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One Step Off The Grid

One week after posting a wider than expected first-quarter loss, US electric vehicle, battery storage and solar company, Tesla, has announced that its much hyped solar roofing tiles are now open for order, including in Australia, where customers can register their interest with a $1,310 down-payment.

Tesla’s “solar roof” was launched last October at a fantasical L.A. event alongside the company’s second generation Powerwall 2.0 home battery storage system, a new Tesla EV charger and the grid- and commercial-scale storage units, Powerpack 2.0.

Market rollout of the solar roof – in a choice of four different styles including a conventional smooth black roof shingle; a conventional slate-style shingle; curved terracotta-style roofing tiles; and textured glass – was set for April this year, at a cost Musk had declared would be cheaper than a “normal” roof, even before taking the value of electricity into account.

In its customary blog update on Thursday, Tesla said the tiles were now open for order, with installations of the smooth and textured glass tiles to start in the US mid-year, while roll-out of the terracotta and slate styles would be delayed until early 2018. In overseas markets, including Australia, installations will not begin until sometime in 2018, the blog says.

On price, Tesla says the “typical homeowner” should expect to pay $US21.85 per square foot for the tiles, which it says makes them competitive with conventional roofing materials. Bloomberg, however, puts the price at $US42 per sqaure foot, including materials and labour.

The price has surprised some, including Bloomberg New Energy Finance, which said – in this provocatively headlined piece – that it had come in “significantly below” BNEF’s prior estimate of $US68 per square foot. Inactive tiles will cost $US11 per square foot.

“The pricing is better than I expected, better than everyone expected,” said BNEF solar analyst Hugh Bromley, who is said to have been skeptical about the potential market impact of the new product.

According to Bromley’s estimates, a traditional rooftop solar setup might be 30 per cent cheaper than a Tesla solar roof, but Tesla’s would “look better and come with a lifetime warranty,” possibly making a 30 per cent premium acceptable.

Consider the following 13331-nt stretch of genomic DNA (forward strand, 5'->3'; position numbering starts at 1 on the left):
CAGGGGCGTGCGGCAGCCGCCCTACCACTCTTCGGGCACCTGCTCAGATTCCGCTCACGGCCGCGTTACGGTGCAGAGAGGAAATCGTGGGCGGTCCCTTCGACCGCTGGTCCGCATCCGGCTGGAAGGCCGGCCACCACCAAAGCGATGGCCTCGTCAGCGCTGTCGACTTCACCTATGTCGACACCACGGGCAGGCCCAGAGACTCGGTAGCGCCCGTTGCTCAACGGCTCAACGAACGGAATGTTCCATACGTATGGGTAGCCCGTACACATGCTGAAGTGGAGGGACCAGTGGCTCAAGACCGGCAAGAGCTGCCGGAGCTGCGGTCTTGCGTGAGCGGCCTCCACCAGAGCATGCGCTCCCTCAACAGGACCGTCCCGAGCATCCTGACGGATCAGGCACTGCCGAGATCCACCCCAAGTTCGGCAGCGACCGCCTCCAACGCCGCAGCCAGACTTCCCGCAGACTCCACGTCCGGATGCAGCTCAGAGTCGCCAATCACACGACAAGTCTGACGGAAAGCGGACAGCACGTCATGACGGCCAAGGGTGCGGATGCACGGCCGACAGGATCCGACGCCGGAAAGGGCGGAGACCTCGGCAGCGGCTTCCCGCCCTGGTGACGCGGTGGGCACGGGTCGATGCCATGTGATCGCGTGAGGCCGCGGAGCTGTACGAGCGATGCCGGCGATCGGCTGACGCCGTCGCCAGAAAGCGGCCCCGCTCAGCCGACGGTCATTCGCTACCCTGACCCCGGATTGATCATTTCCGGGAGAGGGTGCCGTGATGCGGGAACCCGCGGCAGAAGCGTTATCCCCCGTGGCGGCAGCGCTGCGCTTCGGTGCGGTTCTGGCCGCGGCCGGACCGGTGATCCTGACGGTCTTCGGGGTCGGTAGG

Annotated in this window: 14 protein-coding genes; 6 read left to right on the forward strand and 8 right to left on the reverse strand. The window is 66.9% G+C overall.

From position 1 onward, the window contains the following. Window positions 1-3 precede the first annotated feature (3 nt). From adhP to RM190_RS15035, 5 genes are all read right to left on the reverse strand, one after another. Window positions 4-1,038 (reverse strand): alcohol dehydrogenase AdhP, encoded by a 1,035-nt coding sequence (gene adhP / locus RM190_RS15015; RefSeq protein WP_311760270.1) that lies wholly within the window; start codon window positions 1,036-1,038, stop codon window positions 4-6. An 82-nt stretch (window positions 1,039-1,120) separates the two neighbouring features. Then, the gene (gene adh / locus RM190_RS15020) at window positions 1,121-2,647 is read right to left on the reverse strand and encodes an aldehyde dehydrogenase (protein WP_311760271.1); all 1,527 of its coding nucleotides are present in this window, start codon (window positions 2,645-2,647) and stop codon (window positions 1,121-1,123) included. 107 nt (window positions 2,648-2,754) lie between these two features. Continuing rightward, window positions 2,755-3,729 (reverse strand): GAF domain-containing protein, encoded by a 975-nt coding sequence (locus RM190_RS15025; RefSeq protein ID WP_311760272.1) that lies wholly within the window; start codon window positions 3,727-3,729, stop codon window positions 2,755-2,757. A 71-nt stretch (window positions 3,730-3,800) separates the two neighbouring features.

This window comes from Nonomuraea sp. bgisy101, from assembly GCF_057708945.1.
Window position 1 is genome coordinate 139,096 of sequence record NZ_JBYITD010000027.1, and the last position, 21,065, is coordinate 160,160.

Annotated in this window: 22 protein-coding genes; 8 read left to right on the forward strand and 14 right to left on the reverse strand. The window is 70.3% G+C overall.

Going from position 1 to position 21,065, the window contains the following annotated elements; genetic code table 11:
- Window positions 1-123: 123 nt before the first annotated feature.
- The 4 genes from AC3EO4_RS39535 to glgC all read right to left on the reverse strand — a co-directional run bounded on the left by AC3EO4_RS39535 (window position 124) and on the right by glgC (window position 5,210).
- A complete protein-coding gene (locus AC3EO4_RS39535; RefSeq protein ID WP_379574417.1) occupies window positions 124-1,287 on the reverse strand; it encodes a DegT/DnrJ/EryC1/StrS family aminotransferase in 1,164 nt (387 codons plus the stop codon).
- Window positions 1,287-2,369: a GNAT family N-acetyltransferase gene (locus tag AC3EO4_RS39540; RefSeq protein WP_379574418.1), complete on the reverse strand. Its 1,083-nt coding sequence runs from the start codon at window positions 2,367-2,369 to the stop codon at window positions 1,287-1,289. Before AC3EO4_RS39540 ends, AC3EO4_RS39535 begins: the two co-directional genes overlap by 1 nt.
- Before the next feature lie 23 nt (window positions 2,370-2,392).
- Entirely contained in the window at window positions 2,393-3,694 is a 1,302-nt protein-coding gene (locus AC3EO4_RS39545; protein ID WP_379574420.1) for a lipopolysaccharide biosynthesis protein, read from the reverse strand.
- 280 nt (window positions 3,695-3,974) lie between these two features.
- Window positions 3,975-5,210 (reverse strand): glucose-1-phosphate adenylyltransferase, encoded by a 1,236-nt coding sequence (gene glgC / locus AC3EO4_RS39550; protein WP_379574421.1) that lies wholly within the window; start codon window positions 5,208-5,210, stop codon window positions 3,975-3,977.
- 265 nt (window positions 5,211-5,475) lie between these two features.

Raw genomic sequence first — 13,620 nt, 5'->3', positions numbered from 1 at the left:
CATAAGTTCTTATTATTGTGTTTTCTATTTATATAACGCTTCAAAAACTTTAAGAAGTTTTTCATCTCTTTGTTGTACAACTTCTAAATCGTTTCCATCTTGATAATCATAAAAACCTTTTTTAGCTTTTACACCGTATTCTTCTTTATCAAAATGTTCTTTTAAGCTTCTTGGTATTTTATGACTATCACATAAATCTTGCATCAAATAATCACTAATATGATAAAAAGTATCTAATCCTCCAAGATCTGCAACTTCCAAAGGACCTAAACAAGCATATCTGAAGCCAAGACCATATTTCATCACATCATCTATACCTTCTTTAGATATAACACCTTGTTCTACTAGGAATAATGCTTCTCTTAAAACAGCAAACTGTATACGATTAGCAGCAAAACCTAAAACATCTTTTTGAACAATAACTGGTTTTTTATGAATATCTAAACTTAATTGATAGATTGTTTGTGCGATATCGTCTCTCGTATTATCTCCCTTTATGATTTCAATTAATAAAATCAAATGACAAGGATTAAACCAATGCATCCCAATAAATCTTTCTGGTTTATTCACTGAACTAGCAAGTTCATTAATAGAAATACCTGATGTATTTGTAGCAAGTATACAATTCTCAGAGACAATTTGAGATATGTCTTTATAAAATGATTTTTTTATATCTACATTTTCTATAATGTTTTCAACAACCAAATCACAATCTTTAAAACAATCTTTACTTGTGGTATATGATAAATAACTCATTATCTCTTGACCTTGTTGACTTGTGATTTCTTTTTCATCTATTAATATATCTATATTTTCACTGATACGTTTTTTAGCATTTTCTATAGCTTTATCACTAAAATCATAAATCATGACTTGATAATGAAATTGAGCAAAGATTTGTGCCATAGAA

Using Tesla’s solar roof calculator – you have to put down a deposit to do so – Reuters found that a 1700-square-foot roof in Southern California, with half the roof covered in “active” solar tiles, would cost about $34,300 after a federal tax credit (US). Tesla estimates such a roof could generate $76,700 of electricity over 30 years.

Whatever the cost, the tiles complete Musk’s three-pronged clean energy future vision, where homes and cars are powered by electricity, sourced from the sun.

“These are really the three legs of the stool for a sustainable energy future,” Musk said. “Solar power going to a stationary battery pack so you have power at night, and then charging an electric vehicle … you can scale that to all the world’s demand.”

But of course, the idea of PV integrated roofing – or, indeed, other building materials – did not originate at Tesla.

In mid-2014, a corrugated steel roof on a house in Glebe, Sydney, was completely replaced with Australia’s first integrated photovoltaic (PV) system, made by Bluescope steel.

And in February last year, Sydney-based company Trac Group prepared to launch an IPO to fund the expansion of its solar tile business in Australia, to roll out its products internationally and to maintain its intellectual property portfolio.

And finally, Musk also has  competition from former solar industry royalty, Dr Zhengrong Shi, the founder of Suntech and the former UNSW PhD graduate known as the “Sun King”, who – as we reported in March – is returning to the solar market with a newly developed lightweight, ultra-thin and flexible panel that he is hailing as the biggest change to the solar industry in decades.

The new PV panel uses a composite material – similar to that used in aircraft windows – that makes it nearly 80 per cent lighter than conventional panels, and thin, and flexible, thus making it ideal to incorporate into building structures such as rooftops and facades, and to put on large rooftop structures such as factories and carports that often cannot take the weight of conventional solar PV products.

This article was originally published on RenewEconomy’s sister site, One Step Off The Grid, which focuses on customer experience with distributed generation. To sign up to One Step’s free weekly newsletter, please click here.

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